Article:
DOOM Eternal Preview: QuakeCon Europe 2019
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Quakecon 2019's DOOM Eternal demo begins aboard a UAC ship and transitions through the debris of space, eventually ending up on the broken surface of Mars. Using an extensive arsenal of guns, some returning and some new, the player must slay their way through several demons across a wide array of environments.The Combat Shotgun and Super Shotgun return, along with the former's grenade alternate fire mode. The Super Shotgun is now fitted with a grappling hook and can pull the player in the direction of nearby enemies. It proves extremely useful in the platforming sections, as well as when quickly manoeuvring between demon lackeys during combat.
Image Credit: Joshua Boyles
A Ghostbusters-style beam of energy acts as the new Gauss weapon's alternate fire mode. It holds enemies in place while dealing damage but requires the player to slow down significantly. The Chain Gun is another new addition, and has the fastest rate of fire in the game but takes a while to spin-up first. Aiming down the sights and charging up the new Ballista gun will send out a high-powered grenade, ruining its target. The Ballista appears to be replacing the Gauss Cannon from the last game. Dispatching Demons is kept fresh with each enemy type having target spots that can be destroyed first to make the takedown easier. For example, the Arachnotron enemies hold a turret above their head which, if destroyed first, makes taking down the enemy far easier. This applies for most of the higher-powered enemies in the game, and it provides a much more cognitive fighting experience than directly outputting as much damage as possible.
Courtesy of Game Press
Further embodying the moniker of a 'thinking man's action game', the way you recover health, shields and ammunition has changed. Ammo is still replenished by slicing up enemies with the chainsaw, but health and shield replenishment are now separated between glory kills and damage dealt with the new flamethrower. Torching demons will see them slowly ooze shield items, whilst executing a glory kill will see the victim explode in a flurry of health items. Forcing the player to utilise a different method to replenish a specific utility is an excellent method of adding variety to the combat while also encouraging the player to be more conscious of their combat.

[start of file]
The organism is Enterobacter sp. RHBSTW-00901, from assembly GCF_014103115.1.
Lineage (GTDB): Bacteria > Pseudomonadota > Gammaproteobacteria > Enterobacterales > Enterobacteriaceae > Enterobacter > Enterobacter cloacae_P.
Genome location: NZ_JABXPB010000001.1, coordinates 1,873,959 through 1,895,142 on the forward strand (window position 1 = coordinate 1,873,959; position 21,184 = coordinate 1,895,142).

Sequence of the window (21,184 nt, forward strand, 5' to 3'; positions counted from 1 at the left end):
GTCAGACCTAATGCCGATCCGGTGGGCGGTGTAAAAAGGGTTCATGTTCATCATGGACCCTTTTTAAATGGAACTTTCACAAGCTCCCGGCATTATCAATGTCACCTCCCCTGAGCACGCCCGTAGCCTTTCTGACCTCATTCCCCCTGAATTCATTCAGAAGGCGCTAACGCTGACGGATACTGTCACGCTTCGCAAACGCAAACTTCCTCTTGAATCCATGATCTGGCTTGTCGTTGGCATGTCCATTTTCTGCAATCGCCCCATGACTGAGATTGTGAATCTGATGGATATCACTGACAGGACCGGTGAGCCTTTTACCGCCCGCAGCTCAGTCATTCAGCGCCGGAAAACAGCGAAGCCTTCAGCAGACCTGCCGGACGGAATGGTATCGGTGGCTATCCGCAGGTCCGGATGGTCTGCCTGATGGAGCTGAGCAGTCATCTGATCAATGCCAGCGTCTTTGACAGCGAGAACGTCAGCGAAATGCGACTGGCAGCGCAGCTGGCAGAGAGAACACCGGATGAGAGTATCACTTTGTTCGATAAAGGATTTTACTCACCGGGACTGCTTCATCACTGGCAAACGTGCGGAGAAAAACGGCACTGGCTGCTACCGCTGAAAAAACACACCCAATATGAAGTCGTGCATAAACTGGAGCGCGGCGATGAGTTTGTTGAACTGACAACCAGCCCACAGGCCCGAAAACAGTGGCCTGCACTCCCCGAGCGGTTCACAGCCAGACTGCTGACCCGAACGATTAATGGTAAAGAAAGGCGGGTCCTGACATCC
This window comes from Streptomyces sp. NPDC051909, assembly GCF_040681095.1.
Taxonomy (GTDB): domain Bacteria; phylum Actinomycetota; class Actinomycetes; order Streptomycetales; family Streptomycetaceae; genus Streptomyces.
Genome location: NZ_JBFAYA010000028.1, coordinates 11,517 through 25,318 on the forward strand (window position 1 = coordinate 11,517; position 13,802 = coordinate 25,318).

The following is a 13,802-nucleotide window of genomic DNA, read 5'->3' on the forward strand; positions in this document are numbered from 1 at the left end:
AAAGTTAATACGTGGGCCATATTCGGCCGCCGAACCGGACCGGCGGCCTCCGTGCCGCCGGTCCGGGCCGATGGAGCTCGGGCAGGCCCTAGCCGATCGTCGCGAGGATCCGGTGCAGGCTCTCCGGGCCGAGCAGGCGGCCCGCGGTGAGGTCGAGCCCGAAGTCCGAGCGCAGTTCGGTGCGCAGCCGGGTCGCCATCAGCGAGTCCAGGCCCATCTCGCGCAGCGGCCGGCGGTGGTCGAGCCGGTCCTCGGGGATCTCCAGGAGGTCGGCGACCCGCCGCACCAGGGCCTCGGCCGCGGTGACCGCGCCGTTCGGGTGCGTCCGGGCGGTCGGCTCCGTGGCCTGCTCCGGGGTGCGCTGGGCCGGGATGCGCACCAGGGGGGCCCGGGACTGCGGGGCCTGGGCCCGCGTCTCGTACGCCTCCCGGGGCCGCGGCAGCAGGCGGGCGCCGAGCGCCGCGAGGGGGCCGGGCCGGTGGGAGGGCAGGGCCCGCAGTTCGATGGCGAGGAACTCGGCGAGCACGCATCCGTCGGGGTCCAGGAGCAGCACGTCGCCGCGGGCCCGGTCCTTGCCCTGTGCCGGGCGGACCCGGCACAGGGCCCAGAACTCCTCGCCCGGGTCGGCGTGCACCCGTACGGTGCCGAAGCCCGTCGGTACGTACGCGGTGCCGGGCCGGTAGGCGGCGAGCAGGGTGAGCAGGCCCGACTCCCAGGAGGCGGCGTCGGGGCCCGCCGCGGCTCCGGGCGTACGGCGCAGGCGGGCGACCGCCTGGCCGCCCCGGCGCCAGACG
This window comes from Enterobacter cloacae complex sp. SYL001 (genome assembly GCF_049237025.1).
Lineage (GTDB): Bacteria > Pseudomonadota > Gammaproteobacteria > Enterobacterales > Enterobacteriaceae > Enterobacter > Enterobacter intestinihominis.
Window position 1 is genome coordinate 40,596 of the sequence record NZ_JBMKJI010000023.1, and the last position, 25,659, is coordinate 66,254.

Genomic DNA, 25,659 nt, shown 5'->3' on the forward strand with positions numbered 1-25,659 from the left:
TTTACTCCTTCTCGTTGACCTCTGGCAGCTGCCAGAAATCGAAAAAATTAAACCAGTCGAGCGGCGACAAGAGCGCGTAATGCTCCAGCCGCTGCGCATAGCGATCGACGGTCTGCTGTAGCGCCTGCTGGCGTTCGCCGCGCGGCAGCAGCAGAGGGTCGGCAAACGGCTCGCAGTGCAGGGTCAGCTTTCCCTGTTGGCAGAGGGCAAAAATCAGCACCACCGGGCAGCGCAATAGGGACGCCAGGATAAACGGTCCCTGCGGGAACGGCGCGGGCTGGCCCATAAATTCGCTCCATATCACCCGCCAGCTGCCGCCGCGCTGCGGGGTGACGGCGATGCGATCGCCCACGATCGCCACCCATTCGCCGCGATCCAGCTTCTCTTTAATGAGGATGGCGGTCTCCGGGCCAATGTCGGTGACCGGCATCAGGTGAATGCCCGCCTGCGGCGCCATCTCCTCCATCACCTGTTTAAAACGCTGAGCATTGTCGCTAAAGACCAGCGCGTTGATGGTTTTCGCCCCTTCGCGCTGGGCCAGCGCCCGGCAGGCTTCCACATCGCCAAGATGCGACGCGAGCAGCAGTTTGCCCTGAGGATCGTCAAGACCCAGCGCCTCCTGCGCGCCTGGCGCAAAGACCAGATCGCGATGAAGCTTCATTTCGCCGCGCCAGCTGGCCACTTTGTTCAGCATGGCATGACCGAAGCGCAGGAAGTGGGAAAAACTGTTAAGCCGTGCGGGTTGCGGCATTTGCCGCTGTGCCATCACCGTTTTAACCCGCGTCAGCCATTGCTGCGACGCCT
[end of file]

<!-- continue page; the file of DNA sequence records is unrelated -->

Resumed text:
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Image Credit: Joshua Boyles
Yellow monkey bars are located around the levels and can be used to gain extra height on jumps, which I found useful for gaining a birds-eye view of the arena in a pinch. Rough walls can now also be climbed. They didn't often appear in combat scenarios, but in the 3D platforming sections between arenas, they offered a welcome change of pace and an extra dimension to the puzzle-solving of discovering collectables and upgrades (which remain a significant aspect of DOOM's gameplay). DOOM (2016) wasn't averse to the odd joke at the ridiculousness of the situation presented, but Eternal appears to go all-in with the self-aware tone. Particularly game-y mechanics, like extra life pickups, are placed front and centre while the familiar AI humour continues from the first game. One ridiculous set-piece saw Doomguy kicking away a BFG cannonball and instead, using the BFG Canon to fire himself across space. The events of DOOM have become so obscene in their ridiculousness that attempting to portray them as serious would completely undermine the tone - Eternal gets it right by accepting the comedic nature of its events and running with it.
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On top of everything that DOOM Eternal does well, it's a stunner in both its art direction and audio design. The level design is married well with the visuals, which often provide incredible scenes to look at. One of the more memorable ones was when I surfaced a cliff and found myself staring into Mars' core. Perfectly contrasted against the circular light was the silhouette of a winged demon that proceeded to attack. Although the image was held only for a few frames, it remained stuck in my mind's eye long after the demo ended - it perfectly encapsulated the theme of DOOM's art direction. And of course, Mick Gordon's return for the soundtrack is highly welcome. The metal-rock tracklist ebbs and flows with each fight and heavily contributes to the fast pace of the gameplay. There's little to complain about with what I've experienced of DOOM Eternal so far. It's similar enough to 2016's instalment while fully embracing what made that so great and evolving where necessary. I get the impression that Quakecon 2019 showed a tiny slice of what Eternal has to offer, and I can't wait to what's in store on November 22nd.